When Cleveland was named one of the poorest big cities in the nation in 2008, Jan Thrope was working at a homeless shelter. She attended poverty summits where participants spouted expensive, time-intensive solutions, but it wasn’t until she heard a homeless man’s perspective that she shifted her focus.
“With the hope of helping the masses, we were missing the man,” says Thrope, founder of Inner Visions of Cleveland, an organization dedicated to supporting neighborhood improvement projects and ideas.
Thrope began interviewing community members and found a common trend. Individuals were experiencing a lot of pain, but they had a passion to make change. In many cases, their most basic needs weren’t being met, and folks on the next block may have had exactly what they needed without even knowing it.
“It wasn’t that people were broken,” Thrope recalls. “The connections were broken. If we could just get people in touch with each other to make those connections, we could tackle the strengths that they already had instead of [focusing on] what’s not working.”
These accounts evolved into Thrope’s first book, Inner Visions: Grassroots Stories of Truth and Hope, the foundation for her Inner Visions of Cleveland community initiative. A believer in the power of personal relationships, Thrope seeks out individuals by attending block club meetings, visiting coffee shops or simply walking down the street to see how she can provide assistance.
“We have conversations about what they are dreaming about for their community,” says Thrope. “We talk to people who are excited about how to make Cleveland thrive.”
Inner Visions hosts quarterly gatherings for these community members to request or fulfill a need to support an idea in three ways:
Giving Circle – Each guest is asked to contribute $25 to an existing $1,000 donation given by an anonymous donor. Individuals who would like to pitch their ideas are drawn from a hat and given the floor to present. Attendees vote on their favorite pitches, and the winner receives the group’s donated funds, typically totaling more than $2,000. The winner returns to the next gathering to share how the money is being used.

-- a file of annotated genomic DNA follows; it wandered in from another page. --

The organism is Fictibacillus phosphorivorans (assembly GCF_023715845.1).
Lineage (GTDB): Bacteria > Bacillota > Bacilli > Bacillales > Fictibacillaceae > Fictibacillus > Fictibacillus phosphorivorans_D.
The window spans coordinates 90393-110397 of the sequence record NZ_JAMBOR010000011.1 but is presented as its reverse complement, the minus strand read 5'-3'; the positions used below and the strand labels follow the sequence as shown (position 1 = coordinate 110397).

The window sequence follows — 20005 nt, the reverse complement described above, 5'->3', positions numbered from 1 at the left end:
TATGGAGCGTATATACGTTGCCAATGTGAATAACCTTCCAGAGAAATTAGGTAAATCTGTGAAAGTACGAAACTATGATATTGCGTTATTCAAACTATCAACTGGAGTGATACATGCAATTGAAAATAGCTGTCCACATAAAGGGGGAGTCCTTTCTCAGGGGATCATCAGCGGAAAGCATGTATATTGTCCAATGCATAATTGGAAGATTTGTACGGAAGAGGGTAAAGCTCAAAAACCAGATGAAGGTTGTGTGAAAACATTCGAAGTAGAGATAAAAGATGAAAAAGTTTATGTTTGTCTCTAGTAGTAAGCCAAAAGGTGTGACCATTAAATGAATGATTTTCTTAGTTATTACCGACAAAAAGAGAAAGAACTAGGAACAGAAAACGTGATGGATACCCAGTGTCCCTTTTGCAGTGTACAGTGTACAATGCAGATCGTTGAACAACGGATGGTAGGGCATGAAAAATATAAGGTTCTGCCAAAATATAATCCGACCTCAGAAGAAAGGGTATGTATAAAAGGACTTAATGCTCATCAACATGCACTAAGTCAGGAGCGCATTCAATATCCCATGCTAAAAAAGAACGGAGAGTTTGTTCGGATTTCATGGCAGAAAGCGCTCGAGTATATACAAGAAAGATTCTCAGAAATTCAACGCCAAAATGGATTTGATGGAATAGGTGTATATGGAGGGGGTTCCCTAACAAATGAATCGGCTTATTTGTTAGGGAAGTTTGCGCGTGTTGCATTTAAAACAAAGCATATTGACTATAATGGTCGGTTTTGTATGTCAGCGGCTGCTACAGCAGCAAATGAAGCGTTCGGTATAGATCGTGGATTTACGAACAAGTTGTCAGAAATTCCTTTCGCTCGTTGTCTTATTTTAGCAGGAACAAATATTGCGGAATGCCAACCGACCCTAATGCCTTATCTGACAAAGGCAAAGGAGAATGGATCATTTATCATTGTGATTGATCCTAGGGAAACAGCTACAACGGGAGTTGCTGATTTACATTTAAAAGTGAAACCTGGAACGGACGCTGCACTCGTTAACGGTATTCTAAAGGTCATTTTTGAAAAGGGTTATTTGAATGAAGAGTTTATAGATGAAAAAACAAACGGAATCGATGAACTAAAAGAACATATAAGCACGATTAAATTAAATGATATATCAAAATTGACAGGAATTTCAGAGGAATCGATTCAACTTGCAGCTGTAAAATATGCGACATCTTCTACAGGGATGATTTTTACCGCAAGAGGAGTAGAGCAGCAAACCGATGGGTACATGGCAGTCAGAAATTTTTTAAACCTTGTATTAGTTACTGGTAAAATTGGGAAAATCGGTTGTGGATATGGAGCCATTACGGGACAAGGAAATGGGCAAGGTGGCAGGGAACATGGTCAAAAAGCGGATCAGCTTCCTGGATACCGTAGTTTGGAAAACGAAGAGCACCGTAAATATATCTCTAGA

Market Place – Guests share the projects they are working on and can ask for something – volunteers, a lawnmower, school supplies – or offer something – cookbooks, truck transportation or assistance with social media. This platform allows the community to give and receive tangible resources.
Networking Time – Attendees meet individuals form their own communities and learn about projects in progress that won’t make it to the “pitch floor” by building relationships with each other.
Dozens of projects have received support from connections made through Inner Visions. A popcorn business to support school drill teams, college prep programs for high school families, computer space in an overflow homeless shelter, an urban agriculture teaching program and personal hygiene items and safety resources for women involved in human trafficking are just a few of the selfless ambitions flourishing in Cleveland. Thanks to Inner Visions, these ideas are brought to life not only with a wheelbarrow or a stack of cash, but with meaningful relationships.
“We want to put more emphasis on human capital than currency,” says Thrope.
Thrope and her team also offer Good News Tours for police officers, medical personnel, teachers and anyone who has an interest in meeting members of the community to see the needs, and strengths, of the neighborhood. Tours are free, can be scheduled by request, and Thrope’s goal is to “change the dynamic from ‘them and us’ to we.”
The next Inner Visions of Cleveland gathering will be at 6 p.m. Sept. 17 at the University Circle United Methodist Church. Guests are encouraged to RSVP to Thrope at 216-965-4721 or email@example.com.
FEATURE PHOTO: Inner Visions play where residents portrayed themselves